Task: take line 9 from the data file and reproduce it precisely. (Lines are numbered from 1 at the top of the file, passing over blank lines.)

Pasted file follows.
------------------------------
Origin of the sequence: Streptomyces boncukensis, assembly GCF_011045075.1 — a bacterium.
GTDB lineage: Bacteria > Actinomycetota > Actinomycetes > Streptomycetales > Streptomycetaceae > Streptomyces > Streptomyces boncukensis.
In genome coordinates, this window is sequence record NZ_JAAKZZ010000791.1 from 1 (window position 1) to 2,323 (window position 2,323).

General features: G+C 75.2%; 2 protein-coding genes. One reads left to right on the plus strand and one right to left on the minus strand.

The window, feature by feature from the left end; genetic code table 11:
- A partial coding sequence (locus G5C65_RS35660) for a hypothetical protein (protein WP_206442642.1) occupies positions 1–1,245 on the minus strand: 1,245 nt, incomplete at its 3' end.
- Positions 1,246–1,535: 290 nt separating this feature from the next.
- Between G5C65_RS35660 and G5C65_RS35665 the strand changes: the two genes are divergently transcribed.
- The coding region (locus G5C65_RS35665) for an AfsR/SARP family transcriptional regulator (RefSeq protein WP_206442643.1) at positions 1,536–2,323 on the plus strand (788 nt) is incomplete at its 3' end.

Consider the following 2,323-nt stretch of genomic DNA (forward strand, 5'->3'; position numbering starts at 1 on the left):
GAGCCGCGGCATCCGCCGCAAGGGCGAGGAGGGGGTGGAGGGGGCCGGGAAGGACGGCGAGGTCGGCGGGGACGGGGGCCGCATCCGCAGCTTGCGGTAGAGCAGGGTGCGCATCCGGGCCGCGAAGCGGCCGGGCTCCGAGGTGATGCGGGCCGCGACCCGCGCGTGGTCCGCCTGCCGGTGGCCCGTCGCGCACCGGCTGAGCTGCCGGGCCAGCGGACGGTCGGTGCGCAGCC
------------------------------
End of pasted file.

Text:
- The coding region (locus G5C65_RS35665) for an AfsR/SARP family transcriptional regulator (RefSeq protein WP_206442643.1) at positions 1,536–2,323 on the plus strand (788 nt) is incomplete at its 3' end.